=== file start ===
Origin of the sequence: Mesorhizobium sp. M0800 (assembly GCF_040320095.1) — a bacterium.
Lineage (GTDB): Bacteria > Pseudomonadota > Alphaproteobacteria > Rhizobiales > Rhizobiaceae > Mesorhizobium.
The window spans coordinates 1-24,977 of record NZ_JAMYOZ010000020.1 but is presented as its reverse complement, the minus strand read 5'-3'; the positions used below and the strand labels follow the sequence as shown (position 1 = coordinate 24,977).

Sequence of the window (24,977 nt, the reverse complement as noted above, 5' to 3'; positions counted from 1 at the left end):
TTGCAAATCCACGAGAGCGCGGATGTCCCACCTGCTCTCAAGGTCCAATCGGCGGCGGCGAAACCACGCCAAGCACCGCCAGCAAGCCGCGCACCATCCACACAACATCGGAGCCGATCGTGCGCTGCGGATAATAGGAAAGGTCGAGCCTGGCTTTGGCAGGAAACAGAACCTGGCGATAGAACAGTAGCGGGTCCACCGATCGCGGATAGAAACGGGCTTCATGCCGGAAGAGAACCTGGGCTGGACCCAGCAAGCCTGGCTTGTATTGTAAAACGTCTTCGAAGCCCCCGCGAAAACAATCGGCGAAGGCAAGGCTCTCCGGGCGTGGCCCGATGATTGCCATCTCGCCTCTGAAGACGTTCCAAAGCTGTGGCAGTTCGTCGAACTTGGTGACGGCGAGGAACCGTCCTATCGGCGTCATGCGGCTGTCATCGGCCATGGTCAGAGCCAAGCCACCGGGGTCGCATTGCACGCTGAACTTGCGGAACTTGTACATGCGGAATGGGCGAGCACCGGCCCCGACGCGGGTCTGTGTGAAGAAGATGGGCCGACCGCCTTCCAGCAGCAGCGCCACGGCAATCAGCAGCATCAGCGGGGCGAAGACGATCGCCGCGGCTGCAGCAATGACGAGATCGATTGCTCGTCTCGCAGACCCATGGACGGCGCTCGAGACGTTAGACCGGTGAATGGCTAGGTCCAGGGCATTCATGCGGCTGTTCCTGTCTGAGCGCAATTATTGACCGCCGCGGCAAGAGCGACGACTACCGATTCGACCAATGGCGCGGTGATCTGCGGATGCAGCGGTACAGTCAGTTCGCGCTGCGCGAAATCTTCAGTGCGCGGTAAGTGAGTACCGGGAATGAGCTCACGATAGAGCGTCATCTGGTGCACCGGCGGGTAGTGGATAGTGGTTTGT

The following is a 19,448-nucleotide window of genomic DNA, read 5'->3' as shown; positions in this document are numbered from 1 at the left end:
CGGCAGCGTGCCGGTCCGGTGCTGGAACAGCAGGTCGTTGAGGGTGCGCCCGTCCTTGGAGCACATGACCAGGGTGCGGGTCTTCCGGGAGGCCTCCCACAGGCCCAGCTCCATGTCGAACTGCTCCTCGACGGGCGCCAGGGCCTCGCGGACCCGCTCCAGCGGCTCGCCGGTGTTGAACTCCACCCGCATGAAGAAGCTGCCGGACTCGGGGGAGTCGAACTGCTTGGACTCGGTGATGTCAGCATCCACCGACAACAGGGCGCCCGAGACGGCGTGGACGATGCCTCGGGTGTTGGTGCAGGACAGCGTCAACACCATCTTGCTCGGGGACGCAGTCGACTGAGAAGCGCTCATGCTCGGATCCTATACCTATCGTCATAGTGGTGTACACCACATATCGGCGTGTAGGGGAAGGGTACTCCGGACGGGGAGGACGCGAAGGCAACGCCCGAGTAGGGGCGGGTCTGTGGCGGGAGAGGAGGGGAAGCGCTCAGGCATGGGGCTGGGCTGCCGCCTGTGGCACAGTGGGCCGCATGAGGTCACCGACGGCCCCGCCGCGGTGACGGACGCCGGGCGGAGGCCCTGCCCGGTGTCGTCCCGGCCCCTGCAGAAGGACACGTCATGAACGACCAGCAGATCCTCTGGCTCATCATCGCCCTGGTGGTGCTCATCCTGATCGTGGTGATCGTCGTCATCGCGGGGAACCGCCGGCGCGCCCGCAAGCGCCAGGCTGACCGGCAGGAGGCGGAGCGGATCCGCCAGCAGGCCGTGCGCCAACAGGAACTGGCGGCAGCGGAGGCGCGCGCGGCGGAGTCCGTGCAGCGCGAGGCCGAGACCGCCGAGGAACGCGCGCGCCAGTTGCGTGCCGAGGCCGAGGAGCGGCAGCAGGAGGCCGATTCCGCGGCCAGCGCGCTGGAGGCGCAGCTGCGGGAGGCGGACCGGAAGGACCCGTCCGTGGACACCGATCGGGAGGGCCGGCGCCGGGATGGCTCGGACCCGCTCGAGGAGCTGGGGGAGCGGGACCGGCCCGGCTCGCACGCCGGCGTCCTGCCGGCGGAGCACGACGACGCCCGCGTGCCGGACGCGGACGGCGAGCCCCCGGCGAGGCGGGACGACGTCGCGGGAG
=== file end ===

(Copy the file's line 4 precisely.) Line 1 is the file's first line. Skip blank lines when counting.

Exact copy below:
Sequence of the window (24,977 nt, the reverse complement as noted above, 5' to 3'; positions counted from 1 at the left end):